Association for Behavior Analysis International

The Association for Behavior Analysis International® (ABAI) is a nonprofit membership organization with the mission to contribute to the well-being of society by developing, enhancing, and supporting the growth and vitality of the science of behavior analysis through research, education, and practice.


49th Annual Convention; Denver, CO; 2023

Event Details

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Symposium #344
CE Offered: BACB
Investigating the Impact of Behavioral Jargon on Critical Stakeholders
Monday, May 29, 2023
11:00 AM–11:50 AM
Convention Center Mile High Ballroom 3C
Area: AUT/DDA; Domain: Service Delivery
Chair: Videsha Marya (Endicott College)
Discussant: Kimberly Marshall (University of Oregon)
CE Instructor: Kimberly Marshall, Ph.D.
Abstract: Technical behavioral terms are important for allowing behavior analysts to effectively communicate with each other. However, technical terms have also been shown to be problematic in the dissemination of behavior analysis. The studies in this symposium evaluated the impact of technical behavioral terms on two critical stakeholder populations: parents of individuals with disabilities and teachers. Findings from these studies show that behavior analysis terms were problematic to behavior analysts’ communication with stakeholders, evoking negative emotional responses from parents, and decreasing recall and accurate implementation of behavior analysis procedures by teachers. Further, teachers were less likely to select therapists to work with when they used technical terms, indicating that opportunities to communicate may be limited based on the use of technical jargon. Practical recommendations are made for avoiding behavioral jargon and improving communication with critical stakeholders.
Instruction Level: Basic
Keyword(s): communication, jargon, service delivery
Target Audience: Target audience is any behavior analyst working in educational or clinical settings. Anyone working with teachers, parents, other caregivers would be interested in this symposium, since the symposium presenters will be talking about how the behavior analysts communicate with their clients.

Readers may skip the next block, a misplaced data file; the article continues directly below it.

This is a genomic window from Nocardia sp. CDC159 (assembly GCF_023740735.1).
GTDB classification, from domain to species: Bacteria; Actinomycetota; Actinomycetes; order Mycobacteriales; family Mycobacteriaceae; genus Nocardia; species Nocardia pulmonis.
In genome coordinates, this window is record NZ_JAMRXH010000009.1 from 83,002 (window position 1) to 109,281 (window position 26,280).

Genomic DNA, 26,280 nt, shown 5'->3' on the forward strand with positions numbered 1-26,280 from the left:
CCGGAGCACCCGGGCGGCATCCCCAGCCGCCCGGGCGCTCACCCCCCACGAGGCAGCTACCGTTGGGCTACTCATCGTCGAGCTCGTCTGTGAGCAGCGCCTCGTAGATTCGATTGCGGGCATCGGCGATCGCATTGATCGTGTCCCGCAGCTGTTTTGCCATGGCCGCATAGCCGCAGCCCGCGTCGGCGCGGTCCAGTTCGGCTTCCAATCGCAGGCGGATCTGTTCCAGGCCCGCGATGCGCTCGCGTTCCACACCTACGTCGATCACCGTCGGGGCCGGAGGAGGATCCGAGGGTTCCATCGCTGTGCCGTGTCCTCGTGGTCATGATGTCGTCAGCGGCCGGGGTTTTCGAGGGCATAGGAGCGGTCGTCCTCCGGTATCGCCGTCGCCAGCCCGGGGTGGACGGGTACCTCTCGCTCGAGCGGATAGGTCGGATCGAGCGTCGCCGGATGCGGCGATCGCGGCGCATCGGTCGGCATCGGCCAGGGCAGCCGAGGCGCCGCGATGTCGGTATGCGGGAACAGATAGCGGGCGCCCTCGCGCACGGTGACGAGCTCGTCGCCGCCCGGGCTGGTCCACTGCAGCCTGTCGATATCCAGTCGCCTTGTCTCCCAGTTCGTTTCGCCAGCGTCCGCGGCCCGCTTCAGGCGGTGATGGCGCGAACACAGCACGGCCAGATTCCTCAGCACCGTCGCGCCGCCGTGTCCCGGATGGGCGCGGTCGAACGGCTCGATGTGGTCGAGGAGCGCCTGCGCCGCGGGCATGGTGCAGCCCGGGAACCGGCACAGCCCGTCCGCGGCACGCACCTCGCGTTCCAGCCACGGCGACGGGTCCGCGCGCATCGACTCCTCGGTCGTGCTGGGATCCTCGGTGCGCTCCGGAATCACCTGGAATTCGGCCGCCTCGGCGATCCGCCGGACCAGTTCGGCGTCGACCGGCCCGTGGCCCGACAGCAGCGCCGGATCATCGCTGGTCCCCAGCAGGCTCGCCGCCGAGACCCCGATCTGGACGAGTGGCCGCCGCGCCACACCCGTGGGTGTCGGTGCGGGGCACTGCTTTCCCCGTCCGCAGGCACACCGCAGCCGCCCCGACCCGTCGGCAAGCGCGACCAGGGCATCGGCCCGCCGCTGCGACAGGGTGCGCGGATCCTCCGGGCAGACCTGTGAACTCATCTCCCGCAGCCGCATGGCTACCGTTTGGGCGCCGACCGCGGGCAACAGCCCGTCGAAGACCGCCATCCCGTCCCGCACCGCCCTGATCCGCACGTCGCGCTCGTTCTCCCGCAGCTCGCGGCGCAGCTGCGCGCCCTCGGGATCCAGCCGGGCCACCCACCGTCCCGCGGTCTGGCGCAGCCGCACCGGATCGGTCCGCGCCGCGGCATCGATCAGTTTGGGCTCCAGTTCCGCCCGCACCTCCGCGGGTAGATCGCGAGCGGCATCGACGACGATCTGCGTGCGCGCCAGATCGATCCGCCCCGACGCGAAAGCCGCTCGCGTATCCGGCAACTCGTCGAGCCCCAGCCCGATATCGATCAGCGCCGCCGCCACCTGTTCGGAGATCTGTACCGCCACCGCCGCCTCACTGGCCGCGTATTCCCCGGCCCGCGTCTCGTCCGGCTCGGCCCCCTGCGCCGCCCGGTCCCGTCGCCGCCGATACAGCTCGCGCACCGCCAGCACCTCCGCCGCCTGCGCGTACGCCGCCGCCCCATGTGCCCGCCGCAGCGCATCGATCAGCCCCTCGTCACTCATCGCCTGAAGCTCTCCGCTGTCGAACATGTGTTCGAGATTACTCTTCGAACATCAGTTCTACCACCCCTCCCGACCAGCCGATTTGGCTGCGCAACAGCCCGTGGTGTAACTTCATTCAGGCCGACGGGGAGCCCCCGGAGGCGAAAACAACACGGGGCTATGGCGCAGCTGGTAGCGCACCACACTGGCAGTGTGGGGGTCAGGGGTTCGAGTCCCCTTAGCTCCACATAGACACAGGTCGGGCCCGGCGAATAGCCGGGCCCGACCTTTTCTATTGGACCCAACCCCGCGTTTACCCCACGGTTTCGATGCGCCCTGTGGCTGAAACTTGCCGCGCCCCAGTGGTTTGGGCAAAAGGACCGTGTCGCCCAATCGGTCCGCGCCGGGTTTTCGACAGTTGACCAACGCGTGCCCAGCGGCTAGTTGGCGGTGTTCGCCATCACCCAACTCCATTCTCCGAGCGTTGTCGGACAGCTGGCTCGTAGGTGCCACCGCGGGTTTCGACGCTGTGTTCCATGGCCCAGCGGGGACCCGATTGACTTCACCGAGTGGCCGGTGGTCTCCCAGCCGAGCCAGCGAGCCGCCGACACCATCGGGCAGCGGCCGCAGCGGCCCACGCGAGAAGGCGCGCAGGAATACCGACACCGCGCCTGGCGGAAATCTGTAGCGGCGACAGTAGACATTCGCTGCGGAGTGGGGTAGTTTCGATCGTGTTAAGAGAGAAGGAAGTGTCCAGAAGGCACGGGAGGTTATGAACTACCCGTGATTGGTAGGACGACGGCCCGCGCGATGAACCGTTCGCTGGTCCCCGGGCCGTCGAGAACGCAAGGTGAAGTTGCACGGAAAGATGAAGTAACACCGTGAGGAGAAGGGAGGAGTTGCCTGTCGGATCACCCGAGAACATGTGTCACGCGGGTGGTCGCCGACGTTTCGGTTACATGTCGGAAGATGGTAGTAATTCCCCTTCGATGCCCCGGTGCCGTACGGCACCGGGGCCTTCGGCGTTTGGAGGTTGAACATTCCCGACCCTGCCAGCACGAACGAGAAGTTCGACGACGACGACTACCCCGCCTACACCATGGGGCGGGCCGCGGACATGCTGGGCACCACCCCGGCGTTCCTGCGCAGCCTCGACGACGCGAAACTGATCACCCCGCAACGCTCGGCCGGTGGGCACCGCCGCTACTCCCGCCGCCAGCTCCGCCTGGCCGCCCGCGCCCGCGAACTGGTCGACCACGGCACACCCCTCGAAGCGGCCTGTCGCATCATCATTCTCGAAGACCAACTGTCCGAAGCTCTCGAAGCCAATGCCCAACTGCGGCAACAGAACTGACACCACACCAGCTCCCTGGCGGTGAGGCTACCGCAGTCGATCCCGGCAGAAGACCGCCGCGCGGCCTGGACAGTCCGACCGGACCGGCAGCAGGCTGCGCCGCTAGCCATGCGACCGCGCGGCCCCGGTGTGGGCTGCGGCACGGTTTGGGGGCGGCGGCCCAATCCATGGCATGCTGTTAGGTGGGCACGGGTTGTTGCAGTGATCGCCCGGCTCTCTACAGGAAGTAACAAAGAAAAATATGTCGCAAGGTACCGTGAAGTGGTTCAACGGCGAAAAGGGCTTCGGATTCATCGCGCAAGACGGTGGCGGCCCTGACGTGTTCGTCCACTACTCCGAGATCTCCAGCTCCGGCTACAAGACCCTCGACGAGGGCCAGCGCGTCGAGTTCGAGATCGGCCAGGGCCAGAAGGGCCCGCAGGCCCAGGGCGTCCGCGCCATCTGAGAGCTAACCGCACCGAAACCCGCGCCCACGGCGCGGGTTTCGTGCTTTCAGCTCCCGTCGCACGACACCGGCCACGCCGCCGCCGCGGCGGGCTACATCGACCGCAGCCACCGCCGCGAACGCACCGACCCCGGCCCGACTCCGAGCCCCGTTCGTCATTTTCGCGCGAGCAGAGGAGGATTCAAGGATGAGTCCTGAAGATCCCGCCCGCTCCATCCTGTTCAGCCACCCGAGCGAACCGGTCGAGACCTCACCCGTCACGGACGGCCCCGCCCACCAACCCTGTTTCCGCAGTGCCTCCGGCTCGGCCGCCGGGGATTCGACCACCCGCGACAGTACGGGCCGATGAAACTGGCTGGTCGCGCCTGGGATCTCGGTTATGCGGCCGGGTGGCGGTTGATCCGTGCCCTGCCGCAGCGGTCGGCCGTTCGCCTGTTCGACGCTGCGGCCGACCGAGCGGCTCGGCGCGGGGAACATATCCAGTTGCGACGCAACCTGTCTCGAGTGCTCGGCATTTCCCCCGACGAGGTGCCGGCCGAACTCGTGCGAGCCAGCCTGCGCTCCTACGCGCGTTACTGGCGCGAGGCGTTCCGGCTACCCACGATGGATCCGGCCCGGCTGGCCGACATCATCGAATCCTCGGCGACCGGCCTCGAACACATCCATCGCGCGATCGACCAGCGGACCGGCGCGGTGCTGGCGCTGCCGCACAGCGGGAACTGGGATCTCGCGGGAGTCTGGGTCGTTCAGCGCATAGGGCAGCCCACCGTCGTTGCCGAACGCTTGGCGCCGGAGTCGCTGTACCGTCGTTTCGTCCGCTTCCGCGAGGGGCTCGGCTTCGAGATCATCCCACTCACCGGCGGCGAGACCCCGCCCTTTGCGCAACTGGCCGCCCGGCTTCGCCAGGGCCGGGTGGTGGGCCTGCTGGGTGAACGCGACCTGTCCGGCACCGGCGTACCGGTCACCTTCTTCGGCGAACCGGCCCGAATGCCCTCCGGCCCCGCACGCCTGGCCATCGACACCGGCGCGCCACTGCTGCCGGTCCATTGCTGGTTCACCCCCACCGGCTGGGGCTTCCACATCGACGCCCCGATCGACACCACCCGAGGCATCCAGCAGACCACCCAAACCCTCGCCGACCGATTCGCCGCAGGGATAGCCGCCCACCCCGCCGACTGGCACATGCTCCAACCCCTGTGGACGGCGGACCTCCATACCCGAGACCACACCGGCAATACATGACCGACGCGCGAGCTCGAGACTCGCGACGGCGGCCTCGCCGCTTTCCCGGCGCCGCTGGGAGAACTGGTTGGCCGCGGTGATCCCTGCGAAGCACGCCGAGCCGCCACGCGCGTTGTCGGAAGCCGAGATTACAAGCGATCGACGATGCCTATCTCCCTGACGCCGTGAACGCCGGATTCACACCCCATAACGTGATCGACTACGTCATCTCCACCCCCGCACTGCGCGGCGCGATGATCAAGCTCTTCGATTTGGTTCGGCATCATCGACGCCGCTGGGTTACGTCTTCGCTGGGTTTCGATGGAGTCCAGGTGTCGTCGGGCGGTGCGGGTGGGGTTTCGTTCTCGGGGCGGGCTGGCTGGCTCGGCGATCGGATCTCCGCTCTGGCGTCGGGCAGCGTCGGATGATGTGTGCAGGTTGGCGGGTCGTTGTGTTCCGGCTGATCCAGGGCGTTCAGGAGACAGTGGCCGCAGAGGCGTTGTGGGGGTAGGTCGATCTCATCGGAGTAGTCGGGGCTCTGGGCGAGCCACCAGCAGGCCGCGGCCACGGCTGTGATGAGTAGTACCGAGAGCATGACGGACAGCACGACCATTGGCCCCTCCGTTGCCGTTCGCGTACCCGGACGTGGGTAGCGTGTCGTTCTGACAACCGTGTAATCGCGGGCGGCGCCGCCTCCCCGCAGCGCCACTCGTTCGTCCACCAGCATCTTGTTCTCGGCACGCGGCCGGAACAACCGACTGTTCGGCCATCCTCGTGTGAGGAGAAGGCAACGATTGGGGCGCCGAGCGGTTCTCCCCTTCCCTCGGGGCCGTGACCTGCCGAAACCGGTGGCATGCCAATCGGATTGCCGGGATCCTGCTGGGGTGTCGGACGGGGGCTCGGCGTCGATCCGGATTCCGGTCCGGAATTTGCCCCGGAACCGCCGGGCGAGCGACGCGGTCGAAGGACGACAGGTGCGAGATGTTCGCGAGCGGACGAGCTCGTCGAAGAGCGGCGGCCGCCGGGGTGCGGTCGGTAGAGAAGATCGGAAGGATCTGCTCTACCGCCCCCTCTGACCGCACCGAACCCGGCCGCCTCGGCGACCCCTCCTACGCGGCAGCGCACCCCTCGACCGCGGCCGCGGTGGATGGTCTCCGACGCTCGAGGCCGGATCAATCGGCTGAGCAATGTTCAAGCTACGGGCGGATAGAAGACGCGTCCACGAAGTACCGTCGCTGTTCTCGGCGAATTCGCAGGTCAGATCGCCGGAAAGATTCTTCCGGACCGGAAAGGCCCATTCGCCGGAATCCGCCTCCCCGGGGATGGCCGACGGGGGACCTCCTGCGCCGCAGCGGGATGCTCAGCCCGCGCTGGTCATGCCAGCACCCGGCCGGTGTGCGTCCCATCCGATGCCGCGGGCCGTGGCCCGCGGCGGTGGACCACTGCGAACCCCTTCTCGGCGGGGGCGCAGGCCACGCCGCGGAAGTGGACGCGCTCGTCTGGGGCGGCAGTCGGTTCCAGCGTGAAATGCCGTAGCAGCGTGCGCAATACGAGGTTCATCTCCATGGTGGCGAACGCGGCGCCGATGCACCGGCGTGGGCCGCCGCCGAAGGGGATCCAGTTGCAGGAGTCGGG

Learning Objectives: At the conclusion of the presentation, participants will be able to: (1) orally describe potential problems with jargon-rich communication with clients; (2) orally give examples of jargon and non-jargon terms from our field; (3) when given a term/procedure that is in jargon language, will orally present a non-jargon reinterpretation of that term
Effects of Jargon on School-Based Consultation
SHANNON MARTIN (Autism Support Now), Thomas L. Zane (University of Kansas), E. Scott Geller (Virginia Tech), David P. Jarmolowicz (The University of Kansas, Cofrin Logan Center for Addiction Research and Treatment)
Abstract: Behavior analysts often use specific terminology and jargon when describing and implementing behavioral interventions. However, the use of jargon can be confusing to individuals without similar training, which could be a hindrance to successful interdisciplinary practice , such as consulting with school teachers. A three-phase study was conducted with school teachers to test the effects of jargon using a within-subjects design. For the first phase, participants watched videos of behavioral interventions described in technical or non-technical language and selected the therapist with whom they would rather work. The second phase employed an alternating treatments design in which technical and non-technical descriptions were alternated and participants recalled what they had read. During the third phase, treatment fidelity was assessed by having participants implement both a technical intervention and a non-technical intervention with a confederate. Results indicated that participants without prior experience with a behavior analyst were more likely to prefer a therapist who used non-technical language. Additionally, participants correctly recalled and implemented more components of an intervention when it was written without jargon. The results indicated that behavior analysts should avoid using jargon when consulting with teachers who are unfamiliar with behavioral principles.
The Emotional Effect of Behavior Analysis Terms on Parents
CHAD FAVRE (Northshore Autism Center/Endicott College), Kimberly Marshall (University of Oregon), Mary Jane Weiss (Endicott College), Thomas S. Critchfield (Illinois State University)
Abstract: Behavior analysts are concerned with developing strong-client therapist relationships (Rohrer et al., 2021; Taylor et al., 2019). One challenge to the development of such relationships, may be a reliance on technical language that stakeholders find unpleasant. Previous research suggests that behavior analysis terminology indeed evokes negative emotional effects (Critchfield et al., 2017). However, most relevant research was conducted with individuals from the general public and not individuals with whom behavior analysts are most likely to interact. The current study evaluated how parents of individuals with disabilities responded emotionally to 40 behavior analysis terms. We report two key findings. First, in keeping with past studies we found that the majority of behavior analysis terms were experienced as unpleasant. Second, word emotion ratings by our stakeholder sample corresponded closely to norms obtained from the general public (Warriner et al., 2013). Together, these findings suggest that published word emotion data, from any source, are likely to be a useful guide to how stakeholders may react to behavior analysis terminology.



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